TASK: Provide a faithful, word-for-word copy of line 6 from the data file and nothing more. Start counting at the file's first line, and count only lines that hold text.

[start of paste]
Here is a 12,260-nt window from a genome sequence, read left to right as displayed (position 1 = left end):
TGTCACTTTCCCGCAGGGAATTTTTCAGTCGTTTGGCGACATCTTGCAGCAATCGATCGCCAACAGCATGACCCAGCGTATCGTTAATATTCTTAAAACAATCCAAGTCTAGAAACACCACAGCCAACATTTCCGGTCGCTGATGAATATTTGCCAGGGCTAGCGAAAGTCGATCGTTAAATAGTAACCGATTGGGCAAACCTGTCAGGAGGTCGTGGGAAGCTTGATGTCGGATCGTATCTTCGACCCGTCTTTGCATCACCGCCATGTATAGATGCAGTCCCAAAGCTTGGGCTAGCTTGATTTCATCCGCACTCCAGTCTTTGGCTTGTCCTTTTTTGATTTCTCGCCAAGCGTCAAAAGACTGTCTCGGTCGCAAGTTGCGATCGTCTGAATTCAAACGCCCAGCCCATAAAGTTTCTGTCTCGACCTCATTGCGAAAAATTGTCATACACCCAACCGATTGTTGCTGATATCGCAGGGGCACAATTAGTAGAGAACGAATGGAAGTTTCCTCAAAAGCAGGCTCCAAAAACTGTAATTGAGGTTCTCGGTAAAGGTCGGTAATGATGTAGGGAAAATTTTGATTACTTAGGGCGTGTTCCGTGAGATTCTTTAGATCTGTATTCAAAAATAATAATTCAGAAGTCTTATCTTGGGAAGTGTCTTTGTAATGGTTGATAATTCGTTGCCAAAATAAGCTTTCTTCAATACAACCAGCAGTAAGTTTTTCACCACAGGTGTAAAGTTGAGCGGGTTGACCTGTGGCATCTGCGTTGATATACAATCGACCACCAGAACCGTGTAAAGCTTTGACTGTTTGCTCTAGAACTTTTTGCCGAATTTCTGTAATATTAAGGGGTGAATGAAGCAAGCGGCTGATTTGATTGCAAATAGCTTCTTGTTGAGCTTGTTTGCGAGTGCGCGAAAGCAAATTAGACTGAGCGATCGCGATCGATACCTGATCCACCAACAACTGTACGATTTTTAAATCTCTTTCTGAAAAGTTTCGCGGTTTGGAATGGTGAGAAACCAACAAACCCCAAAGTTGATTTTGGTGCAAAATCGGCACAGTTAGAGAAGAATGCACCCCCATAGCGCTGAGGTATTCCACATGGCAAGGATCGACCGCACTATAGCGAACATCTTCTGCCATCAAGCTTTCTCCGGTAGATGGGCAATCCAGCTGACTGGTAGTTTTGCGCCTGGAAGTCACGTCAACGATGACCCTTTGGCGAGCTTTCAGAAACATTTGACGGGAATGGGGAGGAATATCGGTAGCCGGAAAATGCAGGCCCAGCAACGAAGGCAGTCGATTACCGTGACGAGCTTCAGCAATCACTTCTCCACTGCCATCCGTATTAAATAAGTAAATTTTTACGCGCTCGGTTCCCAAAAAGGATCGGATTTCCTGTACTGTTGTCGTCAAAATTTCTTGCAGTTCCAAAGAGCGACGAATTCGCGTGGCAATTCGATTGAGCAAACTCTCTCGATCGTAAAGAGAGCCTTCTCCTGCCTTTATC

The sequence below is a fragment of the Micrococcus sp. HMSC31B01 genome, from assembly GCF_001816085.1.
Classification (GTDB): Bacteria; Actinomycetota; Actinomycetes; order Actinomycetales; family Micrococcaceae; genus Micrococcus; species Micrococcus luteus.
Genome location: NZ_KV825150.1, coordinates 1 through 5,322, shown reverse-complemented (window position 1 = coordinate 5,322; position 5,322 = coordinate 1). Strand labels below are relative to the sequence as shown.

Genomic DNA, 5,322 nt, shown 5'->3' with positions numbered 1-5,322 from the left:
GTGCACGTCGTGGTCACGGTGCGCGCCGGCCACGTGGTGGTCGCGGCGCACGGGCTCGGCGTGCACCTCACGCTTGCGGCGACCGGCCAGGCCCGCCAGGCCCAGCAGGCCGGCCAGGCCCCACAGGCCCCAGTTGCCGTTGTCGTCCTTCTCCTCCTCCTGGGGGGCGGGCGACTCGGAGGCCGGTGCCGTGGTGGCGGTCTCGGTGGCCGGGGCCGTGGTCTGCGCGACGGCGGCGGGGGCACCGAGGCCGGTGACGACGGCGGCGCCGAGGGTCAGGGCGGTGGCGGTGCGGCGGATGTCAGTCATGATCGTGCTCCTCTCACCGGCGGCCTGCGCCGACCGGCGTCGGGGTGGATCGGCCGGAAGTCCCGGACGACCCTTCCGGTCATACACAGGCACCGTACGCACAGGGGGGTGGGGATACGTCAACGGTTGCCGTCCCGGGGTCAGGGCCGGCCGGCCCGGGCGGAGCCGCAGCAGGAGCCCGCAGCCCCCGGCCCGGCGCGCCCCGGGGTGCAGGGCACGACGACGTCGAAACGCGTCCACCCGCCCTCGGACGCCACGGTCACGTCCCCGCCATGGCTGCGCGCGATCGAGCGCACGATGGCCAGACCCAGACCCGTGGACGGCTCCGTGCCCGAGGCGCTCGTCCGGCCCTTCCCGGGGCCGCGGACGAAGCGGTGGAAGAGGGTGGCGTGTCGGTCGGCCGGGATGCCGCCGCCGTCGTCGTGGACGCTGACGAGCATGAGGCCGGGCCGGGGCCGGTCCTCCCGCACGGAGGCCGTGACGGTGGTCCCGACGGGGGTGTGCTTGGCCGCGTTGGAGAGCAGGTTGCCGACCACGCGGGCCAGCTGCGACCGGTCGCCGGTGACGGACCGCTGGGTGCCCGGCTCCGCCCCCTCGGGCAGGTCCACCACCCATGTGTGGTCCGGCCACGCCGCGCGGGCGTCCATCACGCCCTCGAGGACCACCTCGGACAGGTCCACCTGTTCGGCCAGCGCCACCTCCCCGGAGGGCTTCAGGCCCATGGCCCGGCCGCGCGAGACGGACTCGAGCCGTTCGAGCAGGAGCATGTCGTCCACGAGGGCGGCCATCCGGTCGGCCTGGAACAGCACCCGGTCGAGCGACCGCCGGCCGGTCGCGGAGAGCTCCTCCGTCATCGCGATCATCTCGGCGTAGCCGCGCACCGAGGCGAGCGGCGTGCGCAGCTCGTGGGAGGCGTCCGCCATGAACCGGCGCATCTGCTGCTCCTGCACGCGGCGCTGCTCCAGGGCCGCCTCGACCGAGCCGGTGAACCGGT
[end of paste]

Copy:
Genomic DNA, 5,322 nt, shown 5'->3' with positions numbered 1-5,322 from the left: